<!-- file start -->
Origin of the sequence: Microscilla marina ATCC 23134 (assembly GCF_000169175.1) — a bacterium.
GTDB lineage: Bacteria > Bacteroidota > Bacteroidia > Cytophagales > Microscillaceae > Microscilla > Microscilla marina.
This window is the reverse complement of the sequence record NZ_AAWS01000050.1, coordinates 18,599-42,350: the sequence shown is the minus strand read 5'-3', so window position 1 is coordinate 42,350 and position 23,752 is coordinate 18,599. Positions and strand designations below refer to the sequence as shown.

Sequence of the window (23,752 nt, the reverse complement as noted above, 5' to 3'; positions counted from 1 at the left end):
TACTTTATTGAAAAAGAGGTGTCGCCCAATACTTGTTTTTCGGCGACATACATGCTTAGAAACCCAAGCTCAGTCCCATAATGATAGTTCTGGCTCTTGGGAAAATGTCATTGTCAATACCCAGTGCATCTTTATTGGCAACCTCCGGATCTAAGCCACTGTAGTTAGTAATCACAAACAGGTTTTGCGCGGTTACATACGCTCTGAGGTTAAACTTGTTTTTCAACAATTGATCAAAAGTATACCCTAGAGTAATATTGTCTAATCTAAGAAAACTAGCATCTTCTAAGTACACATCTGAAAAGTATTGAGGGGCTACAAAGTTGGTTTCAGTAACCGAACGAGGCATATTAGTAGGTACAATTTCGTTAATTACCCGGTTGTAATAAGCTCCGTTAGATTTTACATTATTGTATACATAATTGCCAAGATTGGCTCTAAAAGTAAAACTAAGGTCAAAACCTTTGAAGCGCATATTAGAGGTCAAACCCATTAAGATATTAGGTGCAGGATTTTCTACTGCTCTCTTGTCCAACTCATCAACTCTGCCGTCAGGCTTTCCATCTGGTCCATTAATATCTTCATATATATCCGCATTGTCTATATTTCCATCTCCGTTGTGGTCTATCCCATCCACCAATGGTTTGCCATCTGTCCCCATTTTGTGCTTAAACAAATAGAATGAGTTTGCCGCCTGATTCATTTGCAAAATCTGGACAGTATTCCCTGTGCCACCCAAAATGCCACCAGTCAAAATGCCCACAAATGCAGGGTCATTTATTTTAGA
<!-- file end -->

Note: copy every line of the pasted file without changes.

Origin of the sequence: Microscilla marina ATCC 23134 (assembly GCF_000169175.1) — a bacterium.
GTDB lineage: Bacteria > Bacteroidota > Bacteroidia > Cytophagales > Microscillaceae > Microscilla > Microscilla marina.
This window is the reverse complement of the sequence record NZ_AAWS01000050.1, coordinates 18,599-42,350: the sequence shown is the minus strand read 5'-3', so window position 1 is coordinate 42,350 and position 23,752 is coordinate 18,599. Positions and strand designations below refer to the sequence as shown.

Sequence of the window (23,752 nt, the reverse complement as noted above, 5' to 3'; positions counted from 1 at the left end):
TACTTTATTGAAAAAGAGGTGTCGCCCAATACTTGTTTTTCGGCGACATACATGCTTAGAAACCCAAGCTCAGTCCCATAATGATAGTTCTGGCTCTTGGGAAAATGTCATTGTCAATACCCAGTGCATCTTTATTGGCAACCTCCGGATCTAAGCCACTGTAGTTAGTAATCACAAACAGGTTTTGCGCGGTTACATACGCTCTGAGGTTAAACTTGTTTTTCAACAATTGATCAAAAGTATACCCTAGAGTAATATTGTCTAATCTAAGAAAACTAGCATCTTCTAAGTACACATCTGAAAAGTATTGAGGGGCTACAAAGTTGGTTTCAGTAACCGAACGAGGCATATTAGTAGGTACAATTTCGTTAATTACCCGGTTGTAATAAGCTCCGTTAGATTTTACATTATTGTATACATAATTGCCAAGATTGGCTCTAAAAGTAAAACTAAGGTCAAAACCTTTGAAGCGCATATTAGAGGTCAAACCCATTAAGATATTAGGTGCAGGATTTTCTACTGCTCTCTTGTCCAACTCATCAACTCTGCCGTCAGGCTTTCCATCTGGTCCATTAATATCTTCATATATATCCGCATTGTCTATATTTCCATCTCCGTTGTGGTCTATCCCATCCACCAATGGTTTGCCATCTGTCCCCATTTTGTGCTTAAACAAATAGAATGAGTTTGCCGCCTGATTCATTTGCAAAATCTGGACAGTATTCCCTGTGCCACCCAAAATGCCACCAGTCAAAATGCCCACAAATGCAGGGTCATTTATTTTAGA